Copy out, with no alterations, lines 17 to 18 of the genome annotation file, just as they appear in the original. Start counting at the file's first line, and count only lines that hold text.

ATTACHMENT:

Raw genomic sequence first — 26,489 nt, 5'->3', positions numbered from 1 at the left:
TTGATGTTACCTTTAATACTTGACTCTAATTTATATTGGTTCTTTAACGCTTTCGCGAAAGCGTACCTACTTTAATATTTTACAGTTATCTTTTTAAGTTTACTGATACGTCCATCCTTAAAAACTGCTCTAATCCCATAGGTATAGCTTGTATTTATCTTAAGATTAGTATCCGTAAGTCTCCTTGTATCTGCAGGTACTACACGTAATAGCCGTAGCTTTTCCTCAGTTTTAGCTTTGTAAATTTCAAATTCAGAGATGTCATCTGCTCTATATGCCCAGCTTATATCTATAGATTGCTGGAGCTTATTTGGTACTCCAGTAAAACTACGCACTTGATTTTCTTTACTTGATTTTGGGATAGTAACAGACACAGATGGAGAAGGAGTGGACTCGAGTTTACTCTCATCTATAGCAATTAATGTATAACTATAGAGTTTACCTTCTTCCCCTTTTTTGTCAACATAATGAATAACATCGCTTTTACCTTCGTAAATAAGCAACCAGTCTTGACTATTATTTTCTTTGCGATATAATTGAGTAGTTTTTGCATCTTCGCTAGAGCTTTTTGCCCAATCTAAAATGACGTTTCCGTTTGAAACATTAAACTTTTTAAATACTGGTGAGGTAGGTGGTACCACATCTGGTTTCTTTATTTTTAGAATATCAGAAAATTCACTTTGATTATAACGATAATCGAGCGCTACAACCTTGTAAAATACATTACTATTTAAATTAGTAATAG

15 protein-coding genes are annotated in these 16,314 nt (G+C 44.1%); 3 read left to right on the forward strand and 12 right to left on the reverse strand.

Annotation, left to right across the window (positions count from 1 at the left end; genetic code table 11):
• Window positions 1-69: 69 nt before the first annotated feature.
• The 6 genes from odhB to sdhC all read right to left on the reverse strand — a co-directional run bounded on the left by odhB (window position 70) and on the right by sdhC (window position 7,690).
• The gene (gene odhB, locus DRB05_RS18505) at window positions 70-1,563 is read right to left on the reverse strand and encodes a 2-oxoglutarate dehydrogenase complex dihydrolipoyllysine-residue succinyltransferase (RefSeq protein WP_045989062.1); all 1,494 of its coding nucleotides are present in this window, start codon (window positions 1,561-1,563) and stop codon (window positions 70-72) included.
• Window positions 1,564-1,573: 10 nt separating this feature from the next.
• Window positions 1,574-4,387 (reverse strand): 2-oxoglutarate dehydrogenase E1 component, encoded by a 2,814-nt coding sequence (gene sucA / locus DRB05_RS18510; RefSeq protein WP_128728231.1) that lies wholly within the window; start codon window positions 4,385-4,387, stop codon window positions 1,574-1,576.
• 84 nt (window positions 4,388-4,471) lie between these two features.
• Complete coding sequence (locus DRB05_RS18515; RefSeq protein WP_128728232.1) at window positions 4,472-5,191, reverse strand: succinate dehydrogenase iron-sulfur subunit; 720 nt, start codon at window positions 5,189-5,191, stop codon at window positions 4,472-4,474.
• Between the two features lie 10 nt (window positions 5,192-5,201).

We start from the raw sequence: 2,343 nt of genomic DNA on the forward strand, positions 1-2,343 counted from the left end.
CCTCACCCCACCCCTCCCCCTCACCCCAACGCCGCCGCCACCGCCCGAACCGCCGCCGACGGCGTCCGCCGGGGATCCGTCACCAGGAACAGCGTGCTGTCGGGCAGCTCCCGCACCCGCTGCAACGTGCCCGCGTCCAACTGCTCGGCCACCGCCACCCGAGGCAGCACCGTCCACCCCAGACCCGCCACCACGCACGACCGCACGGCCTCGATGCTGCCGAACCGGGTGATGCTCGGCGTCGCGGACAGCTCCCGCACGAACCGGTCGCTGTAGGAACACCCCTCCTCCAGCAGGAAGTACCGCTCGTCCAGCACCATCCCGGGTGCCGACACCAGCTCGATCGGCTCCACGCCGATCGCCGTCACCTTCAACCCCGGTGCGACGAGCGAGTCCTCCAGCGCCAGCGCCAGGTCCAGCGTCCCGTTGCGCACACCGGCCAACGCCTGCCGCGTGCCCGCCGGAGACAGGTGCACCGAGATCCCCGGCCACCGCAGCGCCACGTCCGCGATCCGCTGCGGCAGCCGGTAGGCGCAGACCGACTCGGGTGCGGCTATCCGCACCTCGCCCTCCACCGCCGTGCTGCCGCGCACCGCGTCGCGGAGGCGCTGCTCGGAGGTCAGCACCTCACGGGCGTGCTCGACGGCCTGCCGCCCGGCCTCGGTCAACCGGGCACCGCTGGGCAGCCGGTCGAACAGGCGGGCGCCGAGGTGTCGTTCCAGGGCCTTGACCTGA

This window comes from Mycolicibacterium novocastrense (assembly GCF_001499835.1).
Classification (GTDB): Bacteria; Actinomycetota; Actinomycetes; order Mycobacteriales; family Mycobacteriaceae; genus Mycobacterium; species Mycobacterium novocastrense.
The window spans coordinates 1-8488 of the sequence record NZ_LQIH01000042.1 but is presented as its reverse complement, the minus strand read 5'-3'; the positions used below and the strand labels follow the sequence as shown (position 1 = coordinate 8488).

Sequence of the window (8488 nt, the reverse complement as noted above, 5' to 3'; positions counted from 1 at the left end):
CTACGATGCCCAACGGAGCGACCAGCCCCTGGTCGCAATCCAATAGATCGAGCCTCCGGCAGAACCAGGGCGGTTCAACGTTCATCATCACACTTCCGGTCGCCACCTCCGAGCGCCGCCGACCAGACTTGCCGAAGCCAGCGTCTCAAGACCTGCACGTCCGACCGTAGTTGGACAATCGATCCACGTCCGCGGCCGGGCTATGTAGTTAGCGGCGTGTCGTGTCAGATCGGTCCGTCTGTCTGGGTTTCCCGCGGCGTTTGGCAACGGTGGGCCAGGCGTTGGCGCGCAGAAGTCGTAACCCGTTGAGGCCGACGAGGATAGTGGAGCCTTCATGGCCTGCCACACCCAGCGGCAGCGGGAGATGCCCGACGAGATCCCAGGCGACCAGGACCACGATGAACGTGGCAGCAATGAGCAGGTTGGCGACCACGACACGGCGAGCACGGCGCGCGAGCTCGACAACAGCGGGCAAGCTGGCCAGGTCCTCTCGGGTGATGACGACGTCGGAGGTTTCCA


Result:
The window spans coordinates 1-8488 of the sequence record NZ_LQIH01000042.1 but is presented as its reverse complement, the minus strand read 5'-3'; the positions used below and the strand labels follow the sequence as shown (position 1 = coordinate 8488).

Sequence of the window (8488 nt, the reverse complement as noted above, 5' to 3'; positions counted from 1 at the left end):